Last week, the Federal Reserve approved the first interest rate hike in more than three years, hinting that more are to come. This will very likely impact our already fragile and embattled supply chains – which in turn will affect consumers and the various products we need and buy on a regular basis. Will we pay more for products beyond the already soaring inflation? Are more shortages to come? The answer is more complex than it seems.
Over the years, the physical costs associated with carrying inventory have decreased due to automation and increased efficiency, while the financial costs of carrying inventory have become more prominent. When it comes to supply chains, interest rates impact the per-unit holding costs, so as interest rates go up, so too does the holding cost per unit. And, as holding costs increase, companies order less and reduce their inventory.
We’ve seen this happen time and again historically. During the post-dot-com bubble from 2002-2008, interest rates began to climb rapidly and only dipped slightly just before the global financial crisis in 2008. When we look at the inventory-to-sales ratio, which is the average time inventory sits on the shelf or warehouse, we can see a general decrease.
In other words, as interest rates increased, inventory decreased, and companies were forced to become more efficient because they could not afford to be negligent with their money.
It’s important to note that while changes in interest rates are generally smooth, the same does not apply to inventory. The financial world is neat; supply chains are messy.
After the financial crisis in 2008, interest rates remained very low for a long time – and indeed, inventory increased.
The main thing to notice here, apart from the trend, is the time lag. Inventory began climbing only a little after 2012 because it took time for people and businesses to recover from the recession. Since supply chains involve people and physical products, they tend to have a slower response time.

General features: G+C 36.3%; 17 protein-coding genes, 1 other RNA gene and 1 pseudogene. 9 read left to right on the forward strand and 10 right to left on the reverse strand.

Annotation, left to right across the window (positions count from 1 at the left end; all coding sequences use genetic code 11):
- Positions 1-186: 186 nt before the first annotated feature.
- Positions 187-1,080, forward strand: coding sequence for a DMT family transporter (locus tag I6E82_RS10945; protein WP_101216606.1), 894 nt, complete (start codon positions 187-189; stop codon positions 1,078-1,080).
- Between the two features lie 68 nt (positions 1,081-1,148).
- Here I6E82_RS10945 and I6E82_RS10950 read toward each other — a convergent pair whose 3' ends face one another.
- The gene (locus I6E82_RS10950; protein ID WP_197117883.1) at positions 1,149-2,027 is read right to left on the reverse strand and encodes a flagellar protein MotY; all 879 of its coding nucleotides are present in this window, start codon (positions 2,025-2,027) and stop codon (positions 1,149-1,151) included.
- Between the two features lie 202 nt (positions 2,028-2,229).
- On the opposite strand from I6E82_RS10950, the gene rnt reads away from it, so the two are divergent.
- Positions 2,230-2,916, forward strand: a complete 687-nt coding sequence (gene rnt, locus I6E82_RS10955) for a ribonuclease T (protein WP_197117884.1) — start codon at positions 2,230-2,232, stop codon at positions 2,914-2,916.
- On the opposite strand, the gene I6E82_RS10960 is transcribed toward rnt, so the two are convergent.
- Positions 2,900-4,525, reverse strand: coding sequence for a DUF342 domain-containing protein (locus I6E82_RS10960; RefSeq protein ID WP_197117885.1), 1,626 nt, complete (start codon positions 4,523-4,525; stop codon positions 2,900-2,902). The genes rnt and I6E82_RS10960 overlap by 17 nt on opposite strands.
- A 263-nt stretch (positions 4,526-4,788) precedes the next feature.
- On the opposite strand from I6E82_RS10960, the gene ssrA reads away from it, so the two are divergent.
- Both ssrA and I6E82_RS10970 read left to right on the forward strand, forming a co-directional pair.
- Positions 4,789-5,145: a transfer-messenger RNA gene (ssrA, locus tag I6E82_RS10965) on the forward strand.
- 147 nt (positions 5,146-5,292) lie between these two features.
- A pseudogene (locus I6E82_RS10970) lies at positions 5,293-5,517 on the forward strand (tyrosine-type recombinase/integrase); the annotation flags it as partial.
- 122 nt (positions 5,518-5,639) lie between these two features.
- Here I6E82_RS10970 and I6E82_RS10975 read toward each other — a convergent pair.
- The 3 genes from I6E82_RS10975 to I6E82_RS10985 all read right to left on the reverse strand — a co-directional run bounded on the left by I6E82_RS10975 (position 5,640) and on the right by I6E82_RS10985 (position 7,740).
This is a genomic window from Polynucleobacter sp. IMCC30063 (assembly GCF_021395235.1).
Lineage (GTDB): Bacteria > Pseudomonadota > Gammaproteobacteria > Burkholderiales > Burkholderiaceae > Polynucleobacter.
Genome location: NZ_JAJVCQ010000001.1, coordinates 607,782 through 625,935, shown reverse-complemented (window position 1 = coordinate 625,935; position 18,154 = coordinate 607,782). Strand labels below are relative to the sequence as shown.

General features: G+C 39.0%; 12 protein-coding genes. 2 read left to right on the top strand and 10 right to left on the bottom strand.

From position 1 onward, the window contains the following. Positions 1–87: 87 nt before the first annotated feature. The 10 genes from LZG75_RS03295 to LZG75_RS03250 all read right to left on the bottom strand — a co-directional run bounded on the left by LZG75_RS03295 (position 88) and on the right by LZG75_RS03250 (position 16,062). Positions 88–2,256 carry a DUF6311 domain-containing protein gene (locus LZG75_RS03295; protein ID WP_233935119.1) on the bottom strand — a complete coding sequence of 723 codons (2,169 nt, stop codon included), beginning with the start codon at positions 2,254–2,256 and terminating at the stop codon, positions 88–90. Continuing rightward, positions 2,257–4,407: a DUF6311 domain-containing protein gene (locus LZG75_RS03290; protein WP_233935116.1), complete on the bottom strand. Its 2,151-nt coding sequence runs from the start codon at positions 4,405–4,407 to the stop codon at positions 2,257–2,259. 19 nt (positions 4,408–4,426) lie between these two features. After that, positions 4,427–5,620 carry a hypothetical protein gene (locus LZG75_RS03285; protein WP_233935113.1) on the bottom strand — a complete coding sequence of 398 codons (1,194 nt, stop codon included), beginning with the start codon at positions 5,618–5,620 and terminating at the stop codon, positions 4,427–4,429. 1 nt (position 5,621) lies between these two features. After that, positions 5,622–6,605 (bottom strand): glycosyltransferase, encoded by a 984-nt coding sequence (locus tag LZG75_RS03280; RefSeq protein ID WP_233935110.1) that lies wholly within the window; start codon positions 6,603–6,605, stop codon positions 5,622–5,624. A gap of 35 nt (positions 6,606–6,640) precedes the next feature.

From 2016 to 2019, just prior to the pandemic, interest rates started to steadily increase again, and companies started reducing the amount of inventory they carried.
The overall trend is clear – but what does that mean for us today?
I do expect overall service levels to remain somewhat the same. Both the cost of overstocking, which is driven by the holding cost and cost of materials, and the cost of understocking, which is driven by profit margins, are expected to increase. This will likely result in a somewhat similar target service level.
But with interest rates on the rise, firms will begin to carry less inventory, and that inventory will be more expensive due to the increase in inventory cost per unit. Thus, we should expect more stockouts and to pay more for the products we need.
But, if we have learned anything from our brief review of the last 20 years, these supply changes will be somewhat lagging and not as clear as their financial counterparts. As long as the situation remains gradual, it will take a while until we really feel the impact… at which point it will be too late to react.
What can companies do? Over the last few years, there are more solutions available around supply-chain financing. This financing can help firms get paid earlier and more efficiently. And reduce the impact of these increases on consumers.
What can the government do? There are industries where we want to ensure there is enough inventory. For example, do we really want to go back to shortages of PPE or semiconductors? Given the increases in the price of cars, we want companies to be able to carry inventory, but we do not want to inflict the higher costs of carrying inventory. While I am not advocating providing loans to these companies at this stage, if interest rates continue to climb, finding a way to help them finance their working capital can be a useful way to curb this inflationary pressure while maintaining high availability of key products, and lessening the financial burden on consumers.
After two years of experiencing stockouts and price increases as a result of the pandemic, consumers are becoming used to these pressures. They do not have to be, though, and we can try to curb the impact if we learn from the past and take steps to better protect our financial future.
Gad Allon is the faculty director of the Jerome Fisher Program in Management & Technology at the University of Pennsylvania in Philadelphia.